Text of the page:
Judge rules for atheist bus ads
(RNS) A federal judge ruled Thursday (Aug. 11) that the public transit system in Little Rock, Ark., violated the free speech of local atheists by refusing to run their advertisements on city buses.
U.S. District Court Judge Susan Webber Wright ruled that the Central Arkansas Transit Authority (CATA) and its advertising agency were wrong to reject the atheists' ads that read, "Are you good without God? Millions are."
"Nontheistic bus ads will now be able to roll in Little Rock," said Fred Edwords, national director of the United Coalition of Reason, an umbrella group of nontheists that filed suit on behalf of a local affiliate last year.
The lawsuit maintained that denying the atheists' ads was denying their constitutional right to free speech.
"CATA is a government agency and it has made advertising space available to churches," said J.G. Schulze, an attorney for the coalition. "Yet when we tried to get the same treatment as those customers, we were told we would have to make a deposit against vandalism and terrorism, which is a requirement no one else had imposed on them."
CATA's advertising agency, On The Move Advertising, required a $36,000 deposit to run the $5,200 ad campaign. It then required a $3 million insurance policy.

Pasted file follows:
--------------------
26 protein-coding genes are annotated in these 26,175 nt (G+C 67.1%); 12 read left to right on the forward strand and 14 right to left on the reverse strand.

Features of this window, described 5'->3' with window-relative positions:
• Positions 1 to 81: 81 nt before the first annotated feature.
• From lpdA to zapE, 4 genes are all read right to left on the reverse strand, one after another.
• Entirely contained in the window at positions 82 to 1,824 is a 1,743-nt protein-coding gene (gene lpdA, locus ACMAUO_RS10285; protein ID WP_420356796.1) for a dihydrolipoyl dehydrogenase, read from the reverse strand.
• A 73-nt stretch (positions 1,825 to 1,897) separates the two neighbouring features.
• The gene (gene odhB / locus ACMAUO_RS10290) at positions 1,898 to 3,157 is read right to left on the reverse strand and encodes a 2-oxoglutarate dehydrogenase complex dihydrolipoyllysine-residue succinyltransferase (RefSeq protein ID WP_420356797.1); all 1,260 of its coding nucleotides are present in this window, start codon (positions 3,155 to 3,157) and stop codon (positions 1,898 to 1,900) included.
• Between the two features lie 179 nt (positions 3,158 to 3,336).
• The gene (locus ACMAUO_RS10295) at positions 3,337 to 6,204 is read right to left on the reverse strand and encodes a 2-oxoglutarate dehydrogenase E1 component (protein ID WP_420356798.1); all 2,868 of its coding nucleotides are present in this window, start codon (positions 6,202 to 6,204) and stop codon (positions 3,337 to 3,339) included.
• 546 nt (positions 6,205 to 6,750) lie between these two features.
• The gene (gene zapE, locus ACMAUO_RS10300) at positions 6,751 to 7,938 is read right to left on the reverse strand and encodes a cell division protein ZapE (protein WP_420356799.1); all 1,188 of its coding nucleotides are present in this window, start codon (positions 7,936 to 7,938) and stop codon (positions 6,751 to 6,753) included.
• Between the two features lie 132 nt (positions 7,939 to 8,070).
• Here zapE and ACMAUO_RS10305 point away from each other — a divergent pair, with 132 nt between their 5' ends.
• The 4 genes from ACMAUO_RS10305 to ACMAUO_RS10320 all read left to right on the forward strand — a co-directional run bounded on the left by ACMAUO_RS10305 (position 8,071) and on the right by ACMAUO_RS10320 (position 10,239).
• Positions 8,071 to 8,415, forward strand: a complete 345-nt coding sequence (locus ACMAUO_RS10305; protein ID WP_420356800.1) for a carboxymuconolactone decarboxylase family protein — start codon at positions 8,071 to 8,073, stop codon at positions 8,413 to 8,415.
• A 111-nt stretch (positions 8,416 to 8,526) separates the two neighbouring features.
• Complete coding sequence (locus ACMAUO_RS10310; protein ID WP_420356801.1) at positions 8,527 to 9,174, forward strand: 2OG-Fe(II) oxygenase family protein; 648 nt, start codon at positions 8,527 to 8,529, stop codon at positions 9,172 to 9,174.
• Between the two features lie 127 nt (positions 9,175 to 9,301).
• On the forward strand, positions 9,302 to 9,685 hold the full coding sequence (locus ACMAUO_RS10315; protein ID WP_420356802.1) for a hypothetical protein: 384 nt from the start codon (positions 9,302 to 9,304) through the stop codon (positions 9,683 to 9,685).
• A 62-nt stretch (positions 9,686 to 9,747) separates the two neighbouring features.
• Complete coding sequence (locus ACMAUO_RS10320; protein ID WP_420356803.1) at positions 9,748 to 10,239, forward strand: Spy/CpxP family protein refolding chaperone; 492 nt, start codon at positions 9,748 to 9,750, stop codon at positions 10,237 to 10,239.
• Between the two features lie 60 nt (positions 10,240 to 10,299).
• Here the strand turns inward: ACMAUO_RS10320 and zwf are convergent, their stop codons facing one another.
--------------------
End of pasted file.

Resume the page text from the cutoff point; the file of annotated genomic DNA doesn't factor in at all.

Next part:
In her ruling, Webber required the coalition to place a $15,000 bond with the court in case of any damage to city buses.
Jess Sweere, an attorney for the transit agency, maintains that the transit agency never refused to run the ads. "The lawsuit is a publicity stunt and is without merit," Sweere wrote in an email. "(The) plaintiff never made a deal with the advertising company that has leased the ad space from CATA."
Similar ads have run in 36 markets in New York, Illinois, California and Oklahoma. According to the coalition, only four experienced vandalism.
Rejected ads from private media companies are not unusual for atheist groups. But atheists contend that government-owned entities, like CATA, are different.
"Transit companies, being owned by local governments, can't engage in viewpoint discrimination in the way billboard and airplane banner companies can," Edwords said. "As a result, we can threaten litigation if we run up against resistance."